[This is a concert review from the show on 11-6-2009 at the United Center, Chicago, IL] Living Legends of rock n' roll, and my long-time favorite band, KISS are back on the road in support of their come-back album Sonic Boom. Last fall I made it to one of their shows. They had taken a few years off recently, so it was a nice opportunity to see this band that I had thought were retired.

Granted this is not the original line-up for KISS, despite the deceiving use of the original make-up designs. Eric Singer (who had been in KISS from '92-'96) is the drummer behind the 'Cat-Man' make-up, while Tommy Thayer (who had been a collaborating musician for the band, off and on, since the late 80's) is now the full-time guitarist as the 'Space-Man' (note I didn't say 'Space Ace'). Regardless, this is a very talented line-up, and they proved more than capable of putting on a phenomenal vintage-style KISS show!

For this show I brought a friend along, who I had just introduced to the music of KISS a couple months before. This friend was a fan of several similar-sounding bands from the 70's and 80's, like AC/DC & Guns N' Roses, so it was somewhat easy to convince him to come along.

Not to be overlooked, the opening band was Buckcherry. Often compared to Guns N' Roses and other late-80's glam-bands, Buckcherry had gotten the show off & rolling with a great attitude of straight forward, hard-edged rock n' roll. They included several of their well-known hits, like 'Lit Up', and 'Crazy Bitch', but also included a great cover of Deep Purple's 'Highway Star'. Though we were a little late and didn't catch the beginning of their set, what I heard was enough to sway me further into their fandom. Shortly after the tour, Buckcherry also released their first live CD, Live & Loud, which closely mirrored the set they played on this night.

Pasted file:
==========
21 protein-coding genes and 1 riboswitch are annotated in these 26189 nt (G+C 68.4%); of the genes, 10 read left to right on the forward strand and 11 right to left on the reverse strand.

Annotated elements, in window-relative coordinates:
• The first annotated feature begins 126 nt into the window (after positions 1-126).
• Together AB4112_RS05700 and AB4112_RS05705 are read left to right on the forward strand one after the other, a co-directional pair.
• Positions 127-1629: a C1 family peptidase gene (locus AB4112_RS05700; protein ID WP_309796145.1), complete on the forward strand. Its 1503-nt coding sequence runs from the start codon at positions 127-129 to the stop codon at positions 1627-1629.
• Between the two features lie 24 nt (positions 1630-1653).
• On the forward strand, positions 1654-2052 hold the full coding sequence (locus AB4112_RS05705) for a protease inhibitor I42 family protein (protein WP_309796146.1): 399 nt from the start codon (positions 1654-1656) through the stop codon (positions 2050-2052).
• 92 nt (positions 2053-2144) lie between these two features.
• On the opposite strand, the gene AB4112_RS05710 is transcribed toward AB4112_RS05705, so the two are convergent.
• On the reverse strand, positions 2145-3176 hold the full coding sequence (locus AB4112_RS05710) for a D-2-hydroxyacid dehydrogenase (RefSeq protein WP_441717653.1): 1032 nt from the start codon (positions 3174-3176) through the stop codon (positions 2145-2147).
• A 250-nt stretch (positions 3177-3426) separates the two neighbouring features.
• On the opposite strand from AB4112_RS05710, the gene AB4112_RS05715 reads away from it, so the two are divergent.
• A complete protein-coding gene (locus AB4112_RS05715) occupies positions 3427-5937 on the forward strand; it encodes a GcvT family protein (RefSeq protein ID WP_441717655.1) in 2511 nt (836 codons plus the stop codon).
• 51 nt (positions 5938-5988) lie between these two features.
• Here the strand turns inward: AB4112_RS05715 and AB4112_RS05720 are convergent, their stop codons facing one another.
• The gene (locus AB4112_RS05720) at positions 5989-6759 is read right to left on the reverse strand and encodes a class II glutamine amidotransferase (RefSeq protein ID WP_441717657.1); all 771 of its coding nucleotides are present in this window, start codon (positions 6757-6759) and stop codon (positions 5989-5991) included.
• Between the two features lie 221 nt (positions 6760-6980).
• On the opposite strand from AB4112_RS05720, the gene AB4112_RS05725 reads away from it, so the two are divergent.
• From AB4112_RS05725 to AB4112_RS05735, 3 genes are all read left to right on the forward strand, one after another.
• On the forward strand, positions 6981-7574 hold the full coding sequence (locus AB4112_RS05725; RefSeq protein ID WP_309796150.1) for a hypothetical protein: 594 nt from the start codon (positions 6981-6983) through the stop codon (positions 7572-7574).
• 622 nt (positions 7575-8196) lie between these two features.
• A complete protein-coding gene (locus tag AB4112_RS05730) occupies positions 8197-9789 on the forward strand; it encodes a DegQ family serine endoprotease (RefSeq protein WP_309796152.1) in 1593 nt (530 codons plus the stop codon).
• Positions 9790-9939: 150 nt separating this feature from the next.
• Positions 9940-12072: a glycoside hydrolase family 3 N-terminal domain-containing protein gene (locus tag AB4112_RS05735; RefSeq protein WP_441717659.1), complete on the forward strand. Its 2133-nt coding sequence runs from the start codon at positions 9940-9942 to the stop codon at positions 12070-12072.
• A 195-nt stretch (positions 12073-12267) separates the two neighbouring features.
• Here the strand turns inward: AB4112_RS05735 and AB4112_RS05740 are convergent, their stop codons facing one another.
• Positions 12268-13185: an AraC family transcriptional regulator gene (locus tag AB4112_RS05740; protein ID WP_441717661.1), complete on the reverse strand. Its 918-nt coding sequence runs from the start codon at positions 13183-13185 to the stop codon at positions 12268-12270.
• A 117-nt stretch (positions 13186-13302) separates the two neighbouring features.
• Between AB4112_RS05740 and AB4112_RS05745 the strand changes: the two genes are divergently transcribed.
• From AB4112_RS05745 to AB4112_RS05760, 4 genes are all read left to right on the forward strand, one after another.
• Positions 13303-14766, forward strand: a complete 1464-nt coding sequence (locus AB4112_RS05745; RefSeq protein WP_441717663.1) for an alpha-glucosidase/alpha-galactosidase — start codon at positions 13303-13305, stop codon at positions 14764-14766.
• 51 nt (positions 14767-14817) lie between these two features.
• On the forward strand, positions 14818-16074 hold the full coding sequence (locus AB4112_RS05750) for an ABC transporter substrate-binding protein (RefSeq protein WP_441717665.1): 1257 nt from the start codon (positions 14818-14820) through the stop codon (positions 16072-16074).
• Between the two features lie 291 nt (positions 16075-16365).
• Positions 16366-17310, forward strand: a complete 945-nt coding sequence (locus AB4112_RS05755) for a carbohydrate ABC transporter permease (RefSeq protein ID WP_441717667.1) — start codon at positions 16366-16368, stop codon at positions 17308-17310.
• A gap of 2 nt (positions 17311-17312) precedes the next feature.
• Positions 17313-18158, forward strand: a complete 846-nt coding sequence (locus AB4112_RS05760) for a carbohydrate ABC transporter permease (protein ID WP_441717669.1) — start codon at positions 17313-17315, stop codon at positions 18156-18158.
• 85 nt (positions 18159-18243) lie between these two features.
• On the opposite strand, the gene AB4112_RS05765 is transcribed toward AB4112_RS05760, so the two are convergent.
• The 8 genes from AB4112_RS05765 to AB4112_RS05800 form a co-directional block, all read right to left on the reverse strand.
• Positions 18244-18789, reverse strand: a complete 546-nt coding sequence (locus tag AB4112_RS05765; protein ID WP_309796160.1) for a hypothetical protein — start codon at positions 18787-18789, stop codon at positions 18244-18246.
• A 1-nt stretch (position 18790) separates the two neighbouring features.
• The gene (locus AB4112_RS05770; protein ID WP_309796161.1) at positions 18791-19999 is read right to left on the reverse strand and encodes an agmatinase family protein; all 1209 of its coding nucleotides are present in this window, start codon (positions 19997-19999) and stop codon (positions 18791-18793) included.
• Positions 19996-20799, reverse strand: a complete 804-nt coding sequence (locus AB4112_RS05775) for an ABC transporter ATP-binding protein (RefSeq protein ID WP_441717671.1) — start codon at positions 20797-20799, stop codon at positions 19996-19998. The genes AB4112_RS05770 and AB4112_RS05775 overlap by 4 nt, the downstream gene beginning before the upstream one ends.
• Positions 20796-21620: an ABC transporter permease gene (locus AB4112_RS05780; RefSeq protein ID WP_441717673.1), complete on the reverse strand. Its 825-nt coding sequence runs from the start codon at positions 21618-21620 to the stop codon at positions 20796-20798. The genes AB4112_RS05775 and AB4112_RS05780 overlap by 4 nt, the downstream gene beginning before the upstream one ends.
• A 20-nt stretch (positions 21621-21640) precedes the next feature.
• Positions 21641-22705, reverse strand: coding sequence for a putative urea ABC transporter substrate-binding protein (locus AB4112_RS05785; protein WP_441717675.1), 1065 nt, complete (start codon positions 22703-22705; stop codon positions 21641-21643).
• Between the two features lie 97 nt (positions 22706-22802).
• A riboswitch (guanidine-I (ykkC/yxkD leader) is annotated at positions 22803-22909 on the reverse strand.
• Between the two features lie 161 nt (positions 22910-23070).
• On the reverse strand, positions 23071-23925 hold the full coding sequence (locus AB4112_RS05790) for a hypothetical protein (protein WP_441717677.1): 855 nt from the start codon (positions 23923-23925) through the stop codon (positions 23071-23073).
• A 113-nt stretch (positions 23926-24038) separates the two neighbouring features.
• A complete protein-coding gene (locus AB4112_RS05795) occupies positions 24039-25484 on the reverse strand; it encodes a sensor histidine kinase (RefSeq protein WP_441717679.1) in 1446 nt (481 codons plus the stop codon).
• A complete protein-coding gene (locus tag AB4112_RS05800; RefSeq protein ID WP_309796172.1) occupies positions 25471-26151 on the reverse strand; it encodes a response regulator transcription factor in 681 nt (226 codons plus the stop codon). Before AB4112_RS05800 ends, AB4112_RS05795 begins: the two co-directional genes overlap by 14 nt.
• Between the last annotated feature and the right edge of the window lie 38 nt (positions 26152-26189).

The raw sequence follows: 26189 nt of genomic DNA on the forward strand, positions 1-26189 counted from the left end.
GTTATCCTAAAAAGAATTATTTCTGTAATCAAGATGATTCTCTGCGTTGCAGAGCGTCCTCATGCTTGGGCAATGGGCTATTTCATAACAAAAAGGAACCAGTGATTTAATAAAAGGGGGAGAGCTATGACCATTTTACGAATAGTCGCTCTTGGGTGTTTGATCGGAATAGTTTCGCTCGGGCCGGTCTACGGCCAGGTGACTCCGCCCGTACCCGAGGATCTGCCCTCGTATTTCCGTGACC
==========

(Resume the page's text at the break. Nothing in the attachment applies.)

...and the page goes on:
However, the best was yet to come, as the crowd now sat in eager anticipation of KISS...

Eventually the familiar intro boomed out to the audience, "All right Chicago! You wanted the best, you got the best! The hottest band in the world, KISS!!!" The curtain fell as the band kicked off the set with 'Deuce'. The show continued from there, with song selection heavily favoring their 70's material. Understandably so, given this was a tour honoring the 35th Anniversary of the album KISS: ALIVE! They didn't play the entire track list from ALIVE!
That would have been very cool, but also taken up almost all of their set-time. Enough of their early classics were included that you could tell they were focusing on delivering a performance true to that classic, first live album of theirs.